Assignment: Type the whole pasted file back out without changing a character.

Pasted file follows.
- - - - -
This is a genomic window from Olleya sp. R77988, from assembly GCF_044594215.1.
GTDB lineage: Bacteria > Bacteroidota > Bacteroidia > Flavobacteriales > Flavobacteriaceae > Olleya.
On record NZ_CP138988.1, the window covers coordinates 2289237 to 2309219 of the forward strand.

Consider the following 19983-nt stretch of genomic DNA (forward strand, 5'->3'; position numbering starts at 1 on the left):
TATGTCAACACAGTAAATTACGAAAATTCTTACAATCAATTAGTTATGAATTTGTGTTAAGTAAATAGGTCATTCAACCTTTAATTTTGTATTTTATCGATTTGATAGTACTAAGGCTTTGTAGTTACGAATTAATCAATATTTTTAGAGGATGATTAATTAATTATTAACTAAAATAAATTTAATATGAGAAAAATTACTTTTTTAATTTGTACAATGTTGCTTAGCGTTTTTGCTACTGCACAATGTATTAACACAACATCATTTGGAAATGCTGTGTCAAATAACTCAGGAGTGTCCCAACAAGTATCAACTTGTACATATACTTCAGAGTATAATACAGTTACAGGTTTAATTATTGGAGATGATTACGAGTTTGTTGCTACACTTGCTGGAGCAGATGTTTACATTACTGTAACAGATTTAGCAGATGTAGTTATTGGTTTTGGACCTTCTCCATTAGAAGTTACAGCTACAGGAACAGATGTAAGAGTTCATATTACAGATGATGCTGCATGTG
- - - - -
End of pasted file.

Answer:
This is a genomic window from Olleya sp. R77988, from assembly GCF_044594215.1.
GTDB lineage: Bacteria > Bacteroidota > Bacteroidia > Flavobacteriales > Flavobacteriaceae > Olleya.
On record NZ_CP138988.1, the window covers coordinates 2289237 to 2309219 of the forward strand.

Consider the following 19983-nt stretch of genomic DNA (forward strand, 5'->3'; position numbering starts at 1 on the left):
TATGTCAACACAGTAAATTACGAAAATTCTTACAATCAATTAGTTATGAATTTGTGTTAAGTAAATAGGTCATTCAACCTTTAATTTTGTATTTTATCGATTTGATAGTACTAAGGCTTTGTAGTTACGAATTAATCAATATTTTTAGAGGATGATTAATTAATTATTAACTAAAATAAATTTAATATGAGAAAAATTACTTTTTTAATTTGTACAATGTTGCTTAGCGTTTTTGCTACTGCACAATGTATTAACACAACATCATTTGGAAATGCTGTGTCAAATAACTCAGGAGTGTCCCAACAAGTATCAACTTGTACATATACTTCAGAGTATAATACAGTTACAGGTTTAATTATTGGAGATGATTACGAGTTTGTTGCTACACTTGCTGGAGCAGATGTTTACATTACTGTAACAGATTTAGCAGATGTAGTTATTGGTTTTGGACCTTCTCCATTAGAAGTTACAGCTACAGGAACAGATGTAAGAGTTCATATTACAGATGATGCTGCATGTG